Do not mess with a Cuphead, ‘nuff said!
What’s the Story?
In the Inkwell Isles, trouble is never far behind where that loveable rascal Cuphead and his long-suffering brother Mugman happen to be. When they come across a carnival in the middle of the forest the two cups decide to ditch their chores and have some fun, not realising that the carnival is a front by the Devil to collect souls! All it takes is one distracted throw and now Cuphead is in debt to Old Scratch, but the Devil isn’t his only problem. Whether its sneaking onto Ribby and Croaks’ party boat, outsmarting dastardly vegetables like the Root Pack or surviving a night in a ghost-filled cemetery it’s just one misadventure after another with these two. Can Cuphead keep hold of his soul? After all, there’s only so many times you can roll the dice before they come up snake eyes.
One of these days I’m going to learn not to put my expectations on a show before I even watch a single episode. Admittedly I’m coming at the Cuphead franchise from a weird direction so let’s get some context in place first. Obviously this series is based on the popular game, which I’ve never played and know very little about. I gave up on gaming a while ago, even though Cuphead sounds like a game I might actually like. I enjoy the aesthetic of the character designs and the clear callbacks to the early days of US animation, but its the songs that I enjoy the most. Or to be more specific it’s the songs about the game that I enjoy. Caleb Hyles has done some terrific covers of Cuphead songs and the Cuphead Rap by JT Music is a favourite of mine, I’d recommend listening to all of them in a heartbeat. However, because those are the sole source of my knowledge about Cuphead I’ve built up this weird image of the franchise in my mind. Now I have no idea how accurate this new Netflix series is to the game, but it certainly doesn’t match the picture I have in my head. It made it hard to get into this series at the start, but even after I did finally get over that discrepancy there’s still some issues that I want to talk about.
Now I don’t want to make it sound like this is a bad show. It’s well animated, there’s a good voice cast and a real sense of nostalgia in the way it calls back to classic cartoons. The animation nerd in me went a little giddy seeing some of the classic reaction shots, music cues and even the way the credits show up in the title cards. For a few seconds each episode I was a kid again, watching endless repeats of cartoons from decades past and loving it. The individual episodes of this series are fun, following Cuphead and Mugman as they go on one misadventure after another with a relatively simple over-arching plot in the background, namely the Devil trying to collect Cuphead’s soul through various schemes. As I said, it’s fun, but therein lies the problem. This series is just fun and nothing more. There’s something missing, some spark, some pizazz that I kept waiting for and yet it never came.
The more I think about it, the more I’m coming to conclusion that this show emulates those classic cartoons a little too well. There’s no real consequences to actions or development of the characters. After each episode, no matter how the previous one ended, Cuphead will still be the same impetuous troublemaker that he was in the last episode and the whole Devil plotline is mainly played for laughs. There’s no threat, no danger, no real reason to care about what’s going to happen. This season ends on a pretty big cliffhanger and, outside of wondering what one character’s deal is, I’d be fine never seeing the conclusion to the story. I still get a kick out of watching classic Bugs Bunny cartoons, but that’s partly nostalgia and partly because I’ve built a connection with Bugs over the decades. I don’t have that same connection with Cuphead and the show never gives me an adequate reason to form one. I think it just expects me to care without putting in the actual effort to make me care.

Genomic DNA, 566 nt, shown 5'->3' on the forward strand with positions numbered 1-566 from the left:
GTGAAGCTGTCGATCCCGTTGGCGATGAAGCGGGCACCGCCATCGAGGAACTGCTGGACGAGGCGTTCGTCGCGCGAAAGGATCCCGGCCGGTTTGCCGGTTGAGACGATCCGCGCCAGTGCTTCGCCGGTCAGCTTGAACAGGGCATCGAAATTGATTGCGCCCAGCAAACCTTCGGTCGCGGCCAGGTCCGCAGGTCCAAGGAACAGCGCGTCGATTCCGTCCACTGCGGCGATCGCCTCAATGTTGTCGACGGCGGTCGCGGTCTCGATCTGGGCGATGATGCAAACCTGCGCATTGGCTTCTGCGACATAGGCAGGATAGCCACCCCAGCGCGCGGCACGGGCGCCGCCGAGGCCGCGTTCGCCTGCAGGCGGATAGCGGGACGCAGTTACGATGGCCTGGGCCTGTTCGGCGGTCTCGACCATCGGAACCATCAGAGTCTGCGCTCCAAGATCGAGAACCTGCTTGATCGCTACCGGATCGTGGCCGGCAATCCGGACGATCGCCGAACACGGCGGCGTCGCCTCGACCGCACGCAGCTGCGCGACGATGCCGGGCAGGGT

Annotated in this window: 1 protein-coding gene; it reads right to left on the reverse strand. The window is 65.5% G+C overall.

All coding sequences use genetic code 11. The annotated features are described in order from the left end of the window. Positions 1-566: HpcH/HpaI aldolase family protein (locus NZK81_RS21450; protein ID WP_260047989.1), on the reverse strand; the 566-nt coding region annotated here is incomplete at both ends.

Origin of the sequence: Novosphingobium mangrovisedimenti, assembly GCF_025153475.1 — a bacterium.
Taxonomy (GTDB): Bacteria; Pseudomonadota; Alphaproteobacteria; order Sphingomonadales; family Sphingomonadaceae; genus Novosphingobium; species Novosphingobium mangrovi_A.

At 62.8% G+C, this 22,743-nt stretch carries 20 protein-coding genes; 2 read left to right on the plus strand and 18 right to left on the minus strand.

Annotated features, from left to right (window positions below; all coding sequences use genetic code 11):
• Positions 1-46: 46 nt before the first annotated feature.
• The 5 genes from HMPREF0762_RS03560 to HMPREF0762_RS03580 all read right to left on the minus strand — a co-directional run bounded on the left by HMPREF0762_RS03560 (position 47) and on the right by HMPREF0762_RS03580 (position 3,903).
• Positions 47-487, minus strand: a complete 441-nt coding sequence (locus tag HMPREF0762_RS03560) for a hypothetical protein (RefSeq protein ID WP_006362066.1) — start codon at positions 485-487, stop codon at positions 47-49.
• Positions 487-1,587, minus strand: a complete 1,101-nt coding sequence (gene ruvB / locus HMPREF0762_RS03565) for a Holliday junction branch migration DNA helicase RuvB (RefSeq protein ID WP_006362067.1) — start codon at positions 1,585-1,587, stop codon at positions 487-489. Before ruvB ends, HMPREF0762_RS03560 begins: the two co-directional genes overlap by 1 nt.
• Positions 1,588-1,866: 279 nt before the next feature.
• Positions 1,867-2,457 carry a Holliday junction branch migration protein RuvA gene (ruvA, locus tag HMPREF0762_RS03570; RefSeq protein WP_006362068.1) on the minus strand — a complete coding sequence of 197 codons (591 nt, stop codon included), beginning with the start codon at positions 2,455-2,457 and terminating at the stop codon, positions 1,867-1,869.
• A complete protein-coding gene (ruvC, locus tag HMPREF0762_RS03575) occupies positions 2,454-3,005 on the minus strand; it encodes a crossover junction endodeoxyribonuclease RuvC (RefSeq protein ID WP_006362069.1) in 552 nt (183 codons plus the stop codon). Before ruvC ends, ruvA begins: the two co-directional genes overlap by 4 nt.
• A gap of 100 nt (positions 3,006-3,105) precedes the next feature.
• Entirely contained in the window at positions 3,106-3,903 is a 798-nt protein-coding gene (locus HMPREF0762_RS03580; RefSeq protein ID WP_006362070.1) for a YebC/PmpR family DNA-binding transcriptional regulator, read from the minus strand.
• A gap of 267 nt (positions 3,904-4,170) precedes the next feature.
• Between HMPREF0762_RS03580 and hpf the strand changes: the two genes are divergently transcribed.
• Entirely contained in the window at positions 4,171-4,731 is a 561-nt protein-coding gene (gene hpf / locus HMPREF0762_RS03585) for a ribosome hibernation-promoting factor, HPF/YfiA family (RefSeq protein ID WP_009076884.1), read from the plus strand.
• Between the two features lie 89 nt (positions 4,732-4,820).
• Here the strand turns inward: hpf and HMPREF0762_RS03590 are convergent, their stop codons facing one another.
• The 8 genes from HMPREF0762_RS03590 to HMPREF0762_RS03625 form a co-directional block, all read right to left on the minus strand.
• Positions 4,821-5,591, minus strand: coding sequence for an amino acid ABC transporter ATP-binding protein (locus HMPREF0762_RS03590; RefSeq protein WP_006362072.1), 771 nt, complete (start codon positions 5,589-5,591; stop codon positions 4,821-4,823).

One last thing I want to talk about is the music, or rather the songs. There are songs throughout this season, but as I sit here writing this I’m struggling to remember even a single one. This is a problem that is hammered home by the fact that I’ve also just recently finished watching ‘The Ghost and Molly McGee’ where each and every song was a toe-tapping hit as far as I’m concerned. I’m still humming the majority of them and, as I pointed out in my earlier paragraph there are already some really good songs about Cuphead out there, so why aren’t the show’s songs up to that same standard at least? It’s another missed opportunity and another way the show fails to make me care.
In the end, I’m sad to say that The Cuphead Show! Is a disappointment. It’s well animated, there’s a good voice cast and some fun stories with a lot of nostalgic flair, but I feel like it’s trading a little too hard on it’s nostalgia. It expects you to care just because this show is tied to a popular game and it’s emulating classic cartoons, but it’s not doing anything truly memorable or ground-breaking. It’s missing that emotional connection to really get me invested in the plight of the titular character, most of the time it doesn’t feel like he has any plight at all. When the Devil hunting you for your soul is treated with the same glib one-liners as a gang of vegetables taking over your garden you know something is amiss. If you’re a fan of classic cartoons or the Cuphead character then this is a fine way to spend a few hours, just don’t expect to remember any of it in a week’s time. That’s all folks.
Chris Joynson, aka the Infallible Fish, is a writer, blogger and lover of animation living in Sheffield. The blog updates every Friday or you can follow me on Twitter @ChrisGJoynson.